Mom's Pumpkin Pancakes with Dark Chocolate Chips

*This recipe was originally published on the Big City Moms’ Blog. To see the original please click here.

Mom’s Pumpkin Pancakes with Dark Chocolate Chips

by Laura Cipullo, RD, CDE, CEDRD, CDN, and Mom

Every week I whip up a batch of “homemade pancakes” for myself and my oldest son. Everyone loves these pancakes— including my clients who eat many meals with me. Make them Sunday morning and serve hot. Freeze or store the remainder in a Pyrex dish to serve each weekday morning. These pancakes taste so yummy that I can almost promise your kids will go to school having eaten a balanced breakfast. And while most moms don’t have to time to make everything from scratch, these pancakes are what I call “value added” or “nutrition added.” For time’s sake, I start with a basic wholesome pancake mix and then add in the nutrition.


See full recipe on the Big City Moms’ Blog.

Color Me Red

Color Me Red

by Christie Caggiani, RDN, LDN, CEDRD 


As we enter February, we’re seeing Red around every corner.  Valentine’s Day and American Heart Month highlight the color, and give us a burst as the sometimes-drab days of winter continue to swirl around us.   Not only can our moods become a little blah this time of year, our food choices may become more monotonous as well.  By creating a theme, however, we can add a fun, proactive twist to eating, and bring more variety to our plates. What a great way to jazz up your kids lunchboxes, snacks or meals at home by picking a color theme– and what better color this month than RED!

Photo Credit: Kiwifraiz via Compfight cc

Our role as parent or provider is not to make sure our kids love everything they eat, but rather to present them with opportunities to explore food, develop their preferences, expand their comfort level around a variety of choices, and therefore become confident, competent eaters.  A color theme is one way that children can participate in the process, as they identify colors in the grocery store, find them in your fridge, and add them to their plate palate.  It also provides an opportunity for them to learn about the function of many foods.   For example, as you will notice below, many red fruits and veggies help promote heart health, so children can begin to connect the ways that foods work for them and support their bodies and brains.   If you are introducing a new food, make it fun and don’t be discouraged if they don’t enjoy it the first time around (or the first many times!). 

So roll out the red carpet and enjoy acquainting your family with some of these bright beauties: 

Acai: This berry from Central and South America is shown to have excellent antioxidant value, which may assist in heart health, decreased inflammation and decreased risk of some cancers.  Mix frozen acai in your blender with a splash of milk and banana, then top with granola, fresh fruit and shredded coconut for a colorful and satiating breakfast or snack.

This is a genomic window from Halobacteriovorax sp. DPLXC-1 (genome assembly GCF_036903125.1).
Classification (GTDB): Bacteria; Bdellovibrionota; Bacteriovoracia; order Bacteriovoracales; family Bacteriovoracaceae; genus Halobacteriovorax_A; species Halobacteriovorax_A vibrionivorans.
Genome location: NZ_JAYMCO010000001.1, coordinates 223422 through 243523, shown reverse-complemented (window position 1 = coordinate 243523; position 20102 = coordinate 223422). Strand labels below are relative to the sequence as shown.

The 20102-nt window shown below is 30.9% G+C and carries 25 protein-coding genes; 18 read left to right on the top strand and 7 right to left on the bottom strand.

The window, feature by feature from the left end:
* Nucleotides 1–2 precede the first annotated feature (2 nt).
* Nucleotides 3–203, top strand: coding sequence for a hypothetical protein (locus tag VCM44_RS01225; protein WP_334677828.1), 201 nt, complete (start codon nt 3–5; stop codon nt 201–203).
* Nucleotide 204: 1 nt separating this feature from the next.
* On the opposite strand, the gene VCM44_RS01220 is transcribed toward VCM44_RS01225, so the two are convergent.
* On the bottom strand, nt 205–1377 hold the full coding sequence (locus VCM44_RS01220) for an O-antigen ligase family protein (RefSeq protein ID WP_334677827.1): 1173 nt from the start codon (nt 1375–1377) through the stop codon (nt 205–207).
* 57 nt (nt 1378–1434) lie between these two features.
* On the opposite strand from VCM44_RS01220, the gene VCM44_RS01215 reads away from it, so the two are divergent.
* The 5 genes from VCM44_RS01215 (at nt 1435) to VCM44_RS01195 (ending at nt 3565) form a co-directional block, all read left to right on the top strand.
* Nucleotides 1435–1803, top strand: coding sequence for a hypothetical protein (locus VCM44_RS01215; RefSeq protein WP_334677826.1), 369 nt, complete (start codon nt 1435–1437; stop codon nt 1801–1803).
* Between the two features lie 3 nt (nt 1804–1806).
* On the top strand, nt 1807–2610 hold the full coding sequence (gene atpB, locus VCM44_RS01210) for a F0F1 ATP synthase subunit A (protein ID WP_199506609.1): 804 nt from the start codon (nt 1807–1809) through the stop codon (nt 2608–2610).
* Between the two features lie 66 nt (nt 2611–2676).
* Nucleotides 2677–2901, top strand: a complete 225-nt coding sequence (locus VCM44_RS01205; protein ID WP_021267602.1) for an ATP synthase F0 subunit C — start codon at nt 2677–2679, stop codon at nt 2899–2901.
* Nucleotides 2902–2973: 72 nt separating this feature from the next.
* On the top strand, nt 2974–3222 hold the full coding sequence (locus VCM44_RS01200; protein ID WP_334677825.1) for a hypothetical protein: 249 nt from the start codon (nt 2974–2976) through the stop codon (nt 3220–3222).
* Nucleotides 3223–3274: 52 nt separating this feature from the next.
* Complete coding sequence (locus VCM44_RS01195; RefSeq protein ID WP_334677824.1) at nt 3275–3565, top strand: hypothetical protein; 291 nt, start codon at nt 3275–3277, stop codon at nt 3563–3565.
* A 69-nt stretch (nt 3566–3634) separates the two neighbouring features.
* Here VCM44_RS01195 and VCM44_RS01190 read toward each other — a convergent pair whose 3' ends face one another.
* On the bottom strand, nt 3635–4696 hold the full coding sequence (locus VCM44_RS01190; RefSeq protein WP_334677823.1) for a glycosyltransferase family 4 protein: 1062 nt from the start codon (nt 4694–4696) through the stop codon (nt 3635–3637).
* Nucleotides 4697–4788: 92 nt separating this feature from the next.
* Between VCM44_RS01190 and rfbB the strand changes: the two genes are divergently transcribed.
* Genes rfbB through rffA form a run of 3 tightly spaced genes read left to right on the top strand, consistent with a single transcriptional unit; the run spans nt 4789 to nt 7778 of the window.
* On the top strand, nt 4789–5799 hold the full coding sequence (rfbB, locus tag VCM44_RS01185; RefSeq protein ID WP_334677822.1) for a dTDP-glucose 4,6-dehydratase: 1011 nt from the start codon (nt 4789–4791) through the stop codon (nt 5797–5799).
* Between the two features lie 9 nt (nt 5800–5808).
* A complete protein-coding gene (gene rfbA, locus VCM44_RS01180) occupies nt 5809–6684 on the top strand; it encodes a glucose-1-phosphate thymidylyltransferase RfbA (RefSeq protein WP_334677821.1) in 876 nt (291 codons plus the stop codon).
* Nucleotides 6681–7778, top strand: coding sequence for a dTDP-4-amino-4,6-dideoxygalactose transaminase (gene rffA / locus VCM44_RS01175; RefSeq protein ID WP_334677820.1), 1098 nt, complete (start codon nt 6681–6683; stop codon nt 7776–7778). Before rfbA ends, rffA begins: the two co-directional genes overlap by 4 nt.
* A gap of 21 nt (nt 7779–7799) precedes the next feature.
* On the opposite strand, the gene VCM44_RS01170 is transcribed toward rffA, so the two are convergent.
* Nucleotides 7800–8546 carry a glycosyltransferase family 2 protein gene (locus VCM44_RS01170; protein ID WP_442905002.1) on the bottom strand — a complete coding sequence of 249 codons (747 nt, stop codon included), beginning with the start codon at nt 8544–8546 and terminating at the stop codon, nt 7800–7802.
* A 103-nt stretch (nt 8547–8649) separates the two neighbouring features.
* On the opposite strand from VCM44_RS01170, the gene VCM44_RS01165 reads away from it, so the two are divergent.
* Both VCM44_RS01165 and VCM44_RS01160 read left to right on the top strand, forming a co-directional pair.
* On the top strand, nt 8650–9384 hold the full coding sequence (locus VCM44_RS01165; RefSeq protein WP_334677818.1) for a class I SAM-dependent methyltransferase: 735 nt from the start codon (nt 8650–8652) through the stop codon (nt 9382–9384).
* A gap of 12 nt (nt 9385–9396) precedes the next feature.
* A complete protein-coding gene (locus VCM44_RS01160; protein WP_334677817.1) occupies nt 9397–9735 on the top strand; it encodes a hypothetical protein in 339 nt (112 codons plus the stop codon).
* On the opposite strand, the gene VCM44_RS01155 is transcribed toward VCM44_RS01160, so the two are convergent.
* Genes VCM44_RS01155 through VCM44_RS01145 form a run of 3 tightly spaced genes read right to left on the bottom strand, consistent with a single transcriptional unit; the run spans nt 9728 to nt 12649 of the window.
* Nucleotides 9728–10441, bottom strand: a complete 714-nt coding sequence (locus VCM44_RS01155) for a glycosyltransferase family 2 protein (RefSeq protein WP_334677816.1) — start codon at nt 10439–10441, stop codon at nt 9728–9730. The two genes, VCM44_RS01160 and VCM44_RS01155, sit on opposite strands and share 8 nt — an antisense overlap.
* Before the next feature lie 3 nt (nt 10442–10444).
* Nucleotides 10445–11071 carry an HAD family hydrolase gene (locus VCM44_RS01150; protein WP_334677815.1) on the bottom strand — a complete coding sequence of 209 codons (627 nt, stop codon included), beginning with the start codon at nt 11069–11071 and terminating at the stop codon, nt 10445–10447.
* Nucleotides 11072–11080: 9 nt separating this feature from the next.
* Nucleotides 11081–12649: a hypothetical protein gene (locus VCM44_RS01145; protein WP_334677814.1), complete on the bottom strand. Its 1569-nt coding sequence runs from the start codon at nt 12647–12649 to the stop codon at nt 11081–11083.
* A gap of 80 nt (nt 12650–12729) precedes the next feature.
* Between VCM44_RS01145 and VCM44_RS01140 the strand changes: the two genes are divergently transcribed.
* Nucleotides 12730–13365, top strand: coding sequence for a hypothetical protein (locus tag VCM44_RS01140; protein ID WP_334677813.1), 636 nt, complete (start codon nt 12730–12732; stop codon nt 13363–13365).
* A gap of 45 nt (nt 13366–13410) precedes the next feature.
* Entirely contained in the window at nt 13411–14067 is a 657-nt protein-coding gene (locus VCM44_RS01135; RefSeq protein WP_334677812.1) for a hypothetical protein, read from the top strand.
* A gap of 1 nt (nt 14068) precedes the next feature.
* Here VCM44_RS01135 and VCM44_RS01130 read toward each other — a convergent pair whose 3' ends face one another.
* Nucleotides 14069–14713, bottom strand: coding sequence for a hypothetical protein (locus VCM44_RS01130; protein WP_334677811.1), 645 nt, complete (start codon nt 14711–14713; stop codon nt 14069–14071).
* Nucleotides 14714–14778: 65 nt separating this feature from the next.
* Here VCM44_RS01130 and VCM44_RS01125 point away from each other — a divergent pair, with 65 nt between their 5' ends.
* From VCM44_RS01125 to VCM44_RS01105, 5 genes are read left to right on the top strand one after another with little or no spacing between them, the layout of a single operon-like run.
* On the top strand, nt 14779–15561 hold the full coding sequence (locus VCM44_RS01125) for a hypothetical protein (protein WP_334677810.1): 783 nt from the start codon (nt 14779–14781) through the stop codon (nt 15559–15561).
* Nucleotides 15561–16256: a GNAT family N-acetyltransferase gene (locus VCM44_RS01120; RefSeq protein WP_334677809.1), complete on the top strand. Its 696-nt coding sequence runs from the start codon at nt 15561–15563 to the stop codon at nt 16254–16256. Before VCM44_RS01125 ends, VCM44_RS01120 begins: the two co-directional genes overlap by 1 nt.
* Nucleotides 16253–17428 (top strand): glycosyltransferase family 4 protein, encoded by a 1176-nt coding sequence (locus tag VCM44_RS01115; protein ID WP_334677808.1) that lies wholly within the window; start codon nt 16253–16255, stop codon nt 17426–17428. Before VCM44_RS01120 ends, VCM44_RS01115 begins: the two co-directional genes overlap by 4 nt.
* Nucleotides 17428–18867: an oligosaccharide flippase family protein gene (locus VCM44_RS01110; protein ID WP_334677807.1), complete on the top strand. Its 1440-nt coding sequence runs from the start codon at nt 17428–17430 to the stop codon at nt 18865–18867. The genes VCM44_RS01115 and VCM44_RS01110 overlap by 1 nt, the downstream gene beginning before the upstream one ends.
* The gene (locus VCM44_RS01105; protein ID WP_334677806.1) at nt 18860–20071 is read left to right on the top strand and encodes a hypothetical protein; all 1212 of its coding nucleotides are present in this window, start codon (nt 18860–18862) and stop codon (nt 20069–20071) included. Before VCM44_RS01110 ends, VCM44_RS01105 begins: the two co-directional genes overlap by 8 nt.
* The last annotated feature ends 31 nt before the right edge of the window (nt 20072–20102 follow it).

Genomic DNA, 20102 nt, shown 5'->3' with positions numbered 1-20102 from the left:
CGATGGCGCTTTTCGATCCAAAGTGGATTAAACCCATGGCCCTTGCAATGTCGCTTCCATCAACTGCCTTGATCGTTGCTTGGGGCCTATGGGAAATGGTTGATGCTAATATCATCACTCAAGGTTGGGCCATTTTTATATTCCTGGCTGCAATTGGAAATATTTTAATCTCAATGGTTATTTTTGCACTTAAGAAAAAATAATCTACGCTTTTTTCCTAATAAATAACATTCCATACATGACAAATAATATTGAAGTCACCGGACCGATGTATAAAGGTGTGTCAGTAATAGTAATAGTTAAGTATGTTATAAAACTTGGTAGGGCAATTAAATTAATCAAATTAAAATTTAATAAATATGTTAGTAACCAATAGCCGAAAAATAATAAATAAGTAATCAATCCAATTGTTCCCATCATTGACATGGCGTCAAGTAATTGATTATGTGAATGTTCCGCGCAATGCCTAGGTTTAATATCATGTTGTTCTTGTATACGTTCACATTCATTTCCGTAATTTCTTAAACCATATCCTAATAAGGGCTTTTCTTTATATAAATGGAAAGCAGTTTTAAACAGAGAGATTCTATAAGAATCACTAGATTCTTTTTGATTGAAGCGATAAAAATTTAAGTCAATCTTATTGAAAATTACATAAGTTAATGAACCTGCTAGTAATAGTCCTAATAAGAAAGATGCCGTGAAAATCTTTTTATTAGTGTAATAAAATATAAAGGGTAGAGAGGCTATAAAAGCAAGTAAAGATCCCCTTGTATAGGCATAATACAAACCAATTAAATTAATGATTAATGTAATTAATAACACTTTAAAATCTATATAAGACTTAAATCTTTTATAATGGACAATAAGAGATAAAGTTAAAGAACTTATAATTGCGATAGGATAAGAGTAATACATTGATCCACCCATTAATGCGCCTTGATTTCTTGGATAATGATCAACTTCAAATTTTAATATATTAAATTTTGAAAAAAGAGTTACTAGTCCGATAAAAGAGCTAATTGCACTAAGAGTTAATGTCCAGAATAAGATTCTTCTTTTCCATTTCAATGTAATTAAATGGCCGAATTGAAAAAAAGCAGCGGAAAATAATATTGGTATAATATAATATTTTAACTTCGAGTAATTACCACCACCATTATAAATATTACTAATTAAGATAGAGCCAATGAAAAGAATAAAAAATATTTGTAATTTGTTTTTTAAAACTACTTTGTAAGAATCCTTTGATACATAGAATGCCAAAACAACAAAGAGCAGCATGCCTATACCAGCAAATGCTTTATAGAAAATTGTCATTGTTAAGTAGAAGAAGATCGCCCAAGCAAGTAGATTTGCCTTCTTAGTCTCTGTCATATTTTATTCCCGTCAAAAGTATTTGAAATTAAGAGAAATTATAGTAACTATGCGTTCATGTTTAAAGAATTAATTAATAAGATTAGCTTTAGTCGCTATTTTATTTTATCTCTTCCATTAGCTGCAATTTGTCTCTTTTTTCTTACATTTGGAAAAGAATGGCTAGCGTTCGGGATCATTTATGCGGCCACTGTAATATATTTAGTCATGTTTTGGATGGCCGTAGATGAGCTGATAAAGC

Cherries:  These succulent rubies give us great fiber, immune-helping vitamin C, and heart-happy potassium.  Slice up fresh or frozen cherries for a fun ice cream topping or substitute berries in your favorite recipe with equal parts (pitted) cherries. 

Cranberries:  Not only are they super for our urinary tract system, they may also help keep our digestive system protected from unhealthy bacteria and ulcers.   Pour a glass of cranberry juice, add some canned cranberries into a smoothie or mix some dried cranberries into your kids’ trail mix.

Raspberries:  Rich in vitamins C and K, and many antioxidants such as alpha and beta-carotene, lutein, zeaxanthin, and choline,  these berries can help protect our heart and prevent certain types of cancers.  Fold some fresh berries into your favorite muffin or pancake mix, or keep frozen raspberries on hand to toss into a smoothie or oatmeal

Strawberries:  They are a good source of heart-helping folate, which decreases the risk of certain birth defects, and are a powerhouse of the antioxidant vitamin C, giving a boost to our immune system.   Sprinkle some strawberries on cereal or blend up some frozen strawberries in a milk and yogurt smoothie.  Or dip into some melted chocolate for a super satisfying snack!


Photo Credit: jetalone via Compfight c

Watermelon:  Despite popular belief that watermelon is made up of only water and sugar, it is actually considered a nutrient dense food, one that provides a high amount of vitamins, particularly A and C, mineralssuch as magnesium, potassium and zinc, and antioxidants, including high levels of lycopene.  Because it does contain 92% water, it’s also a wonderful way to help keep your kids hydrated.  Insert a popsicle stick into watermelon chunks for a fun snack, or freeze some watermelon balls to add to your kids’ water bottles. 

Beets:  With an earthy flavor that gets supersweet when cooked, beets are very nutrient-loaded, giving us 19 percent of the daily value for folate, necessary for the growth of healthy new cells.  Their rich color comes from the phytochemical betanin, which helps bolster immunity. Roast them, pickle them or shred them raw and dress them with citrus for a refreshing salad. 

Red peppers:  For the love of your eyes and your skin, include these vitamin A-packed foods.  Add a little crunch to your child’s favorite deli sandwich or have them taste test with peanut butter or hummus. 

Tomatoes:  These red beauties are heart protective and provide a great defense against prostate and potentially breast cancers.  Include a little more marinara sauce on your pasta or add some grape tomatoes into the lunchbox.  

The Harmful Happy Plate

The Harmful Happy Plate

by Julie Dillon, MS, RD, NCC, LDN, CEDRD